Many people have been pondering why the strongest El Niño on record did not bring huge amounts of rain to the Central Coast this winter. A recent Tribune article by John Lindsey concluded the probable reason is climate change. While scientists have long forewarned us about weather patterns and environmental impacts of climate change — such as melting ice caps, rising sea levels, and severe droughts and floods — there has been a conspicuous dearth of awareness or discussion regarding the very real health consequences of climate change.
In April, the White House released a groundbreaking report, “The Impacts of Climate Change on Human Health in the United States: A Scientific Assessment.” The report calls climate change a significant threat to the health of the American people. According to Dr. Vivek Murthy, surgeon general of the United States, “The changes are happening right now. … Climate change is going to impact health, and it’s not a pretty picture.”
There are four key areas in which climate change is going to affect human health.
1. Climate change is expected to cause more frequent and intense extreme weather events. Hurricanes, floods, wildfires and drought can have fatal consequences in and of themselves, but they can also lead to food and waterborne illnesses after the fact. In addition, if public infrastructure, including communication systems or emergency response services, is damaged, access to lifesaving care can be hindered. Extreme events can also impact mental health, resulting in depression, anxiety and post-traumatic stress disorder.
2. Climate change can cause air pollution and thus aggravate asthma and allergies. Pollution, such as ground-level ozone, can cause premature death and can worsen both respiratory and cardiovascular illnesses, resulting in higher emergency room visits and hospitalizations. Also, higher temperatures yielding rising levels of carbon pollution are expected to lead to higher levels of allergens, contributing to asthma and other illnesses. A 2013 article in CHEST, a peer-reviewed medical journal, called climate change “a health threat no less consequential than cigarette smoking.”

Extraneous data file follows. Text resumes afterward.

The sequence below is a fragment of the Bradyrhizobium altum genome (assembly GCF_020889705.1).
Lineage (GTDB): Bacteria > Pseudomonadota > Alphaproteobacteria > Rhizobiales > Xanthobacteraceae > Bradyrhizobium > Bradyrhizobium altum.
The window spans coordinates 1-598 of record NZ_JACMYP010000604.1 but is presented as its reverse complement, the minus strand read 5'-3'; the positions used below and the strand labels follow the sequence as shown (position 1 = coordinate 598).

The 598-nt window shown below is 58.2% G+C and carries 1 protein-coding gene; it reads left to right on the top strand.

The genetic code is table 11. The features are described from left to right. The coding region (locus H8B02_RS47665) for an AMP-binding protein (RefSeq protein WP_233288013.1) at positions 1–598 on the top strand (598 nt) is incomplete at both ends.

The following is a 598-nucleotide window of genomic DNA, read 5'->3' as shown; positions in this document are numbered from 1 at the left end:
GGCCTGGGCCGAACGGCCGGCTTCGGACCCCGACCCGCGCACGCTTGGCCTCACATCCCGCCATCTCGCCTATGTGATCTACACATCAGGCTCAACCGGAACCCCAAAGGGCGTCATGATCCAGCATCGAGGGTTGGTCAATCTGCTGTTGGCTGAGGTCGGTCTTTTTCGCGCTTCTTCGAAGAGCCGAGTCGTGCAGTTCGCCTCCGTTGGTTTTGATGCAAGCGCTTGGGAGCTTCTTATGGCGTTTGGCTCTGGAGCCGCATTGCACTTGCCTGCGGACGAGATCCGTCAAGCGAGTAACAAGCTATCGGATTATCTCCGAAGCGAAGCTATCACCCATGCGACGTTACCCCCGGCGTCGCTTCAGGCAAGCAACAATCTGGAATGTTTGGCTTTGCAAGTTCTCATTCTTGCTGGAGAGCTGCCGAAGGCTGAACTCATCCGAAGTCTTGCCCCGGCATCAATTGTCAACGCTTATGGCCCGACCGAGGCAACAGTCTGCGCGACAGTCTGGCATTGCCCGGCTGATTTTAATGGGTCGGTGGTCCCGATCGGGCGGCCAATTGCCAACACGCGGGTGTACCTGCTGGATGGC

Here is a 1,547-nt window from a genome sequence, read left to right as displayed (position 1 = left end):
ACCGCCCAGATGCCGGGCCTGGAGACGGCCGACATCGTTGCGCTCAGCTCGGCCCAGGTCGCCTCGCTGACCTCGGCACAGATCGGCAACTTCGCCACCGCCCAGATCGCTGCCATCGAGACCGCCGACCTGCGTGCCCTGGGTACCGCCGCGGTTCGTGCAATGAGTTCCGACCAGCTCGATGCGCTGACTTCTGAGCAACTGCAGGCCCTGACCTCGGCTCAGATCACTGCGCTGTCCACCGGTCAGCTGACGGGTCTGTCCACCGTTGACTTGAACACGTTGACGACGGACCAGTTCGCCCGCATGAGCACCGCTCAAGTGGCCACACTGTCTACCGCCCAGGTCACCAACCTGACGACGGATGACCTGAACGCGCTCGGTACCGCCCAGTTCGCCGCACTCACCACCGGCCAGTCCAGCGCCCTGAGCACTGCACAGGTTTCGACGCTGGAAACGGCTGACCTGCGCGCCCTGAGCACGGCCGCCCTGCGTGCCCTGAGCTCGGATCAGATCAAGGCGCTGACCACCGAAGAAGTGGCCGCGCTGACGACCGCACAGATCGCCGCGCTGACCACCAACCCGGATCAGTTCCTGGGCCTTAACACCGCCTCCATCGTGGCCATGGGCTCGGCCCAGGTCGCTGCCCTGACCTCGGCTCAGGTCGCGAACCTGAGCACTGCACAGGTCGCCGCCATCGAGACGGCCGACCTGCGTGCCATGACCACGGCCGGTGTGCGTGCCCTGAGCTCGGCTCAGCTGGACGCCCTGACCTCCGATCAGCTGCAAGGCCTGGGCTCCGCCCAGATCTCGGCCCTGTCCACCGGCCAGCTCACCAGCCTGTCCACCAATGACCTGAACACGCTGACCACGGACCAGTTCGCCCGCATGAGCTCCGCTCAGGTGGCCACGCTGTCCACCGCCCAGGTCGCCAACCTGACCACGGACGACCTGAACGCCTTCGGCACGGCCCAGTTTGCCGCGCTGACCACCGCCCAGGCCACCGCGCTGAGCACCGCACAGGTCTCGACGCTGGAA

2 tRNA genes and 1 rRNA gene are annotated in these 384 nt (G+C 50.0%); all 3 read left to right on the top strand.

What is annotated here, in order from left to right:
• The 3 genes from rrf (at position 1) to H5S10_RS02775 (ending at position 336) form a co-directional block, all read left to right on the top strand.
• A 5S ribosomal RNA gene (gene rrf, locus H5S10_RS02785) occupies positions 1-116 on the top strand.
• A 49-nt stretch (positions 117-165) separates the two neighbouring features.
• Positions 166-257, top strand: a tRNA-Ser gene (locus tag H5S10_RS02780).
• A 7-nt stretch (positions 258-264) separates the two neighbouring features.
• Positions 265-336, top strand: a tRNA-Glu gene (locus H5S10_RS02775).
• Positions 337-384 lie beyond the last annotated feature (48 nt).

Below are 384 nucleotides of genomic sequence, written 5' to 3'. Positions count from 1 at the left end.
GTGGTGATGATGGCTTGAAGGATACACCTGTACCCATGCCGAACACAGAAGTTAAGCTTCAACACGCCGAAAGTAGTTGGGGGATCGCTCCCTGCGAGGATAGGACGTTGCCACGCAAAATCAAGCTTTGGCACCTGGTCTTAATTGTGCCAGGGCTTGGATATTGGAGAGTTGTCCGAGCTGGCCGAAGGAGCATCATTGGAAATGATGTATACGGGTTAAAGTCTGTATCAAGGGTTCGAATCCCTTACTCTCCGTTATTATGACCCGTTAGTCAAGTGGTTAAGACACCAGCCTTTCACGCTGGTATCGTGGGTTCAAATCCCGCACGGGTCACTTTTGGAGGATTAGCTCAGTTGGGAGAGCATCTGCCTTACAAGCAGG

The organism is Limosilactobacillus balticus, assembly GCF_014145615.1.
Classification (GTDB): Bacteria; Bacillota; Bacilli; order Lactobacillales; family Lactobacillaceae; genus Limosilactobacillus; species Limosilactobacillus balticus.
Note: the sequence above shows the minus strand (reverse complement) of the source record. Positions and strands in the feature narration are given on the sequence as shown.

3. Climate change can help spread a variety of vector-borne illnesses. As the climate warms, vectors such as mosquitoes and ticks will have an expanded geographical range and will have a longer breeding season. For example, the incidence of Lyme disease, a disease passed by ticks, has doubled from 1991 to 2013. Other diseases, including malaria, West Nile virus, Dengue fever and Zika virus have also increased substantially.
4. Climate change will cause rising temperatures projected to lead to an estimated 150,000 deaths in the United States by 2100. 2015 was named the hottest year on record, and 2016 is on track to break that record. As temperatures rise, intense heat waves happen more frequently, leading to dehydration, heat stroke and premature death. This is particularly an issue in the most vulnerable populations, including children, the elderly and low-income people who generally have higher rates of chronic diseases and fewer resources at their disposal.
Public health has a unique position in the health community. While doctors and hospitals focus on treating people who are sick, the public health profession works at the population level and concentrates on preventing people from becoming sick or injured in the first place. Thus, we have a responsibility and an obligation to educate our communities about the health impacts of climate change, to support action that reduces greenhouse gas emissions and to enhance the ability of our communities to be resilient.
About two years ago, our public health department developed a program called OutsideIn SLO: We Take Health and Climate Change Personally. The program educates people on the health impacts of climate change and suggests simple things that individuals can do in their lives to reduce greenhouse gas emissions. If you or your organization would like more information about this program, please call us at 805-781-5564.
Dr. Penny Borenstein is San Luis Obispo County’s health officer.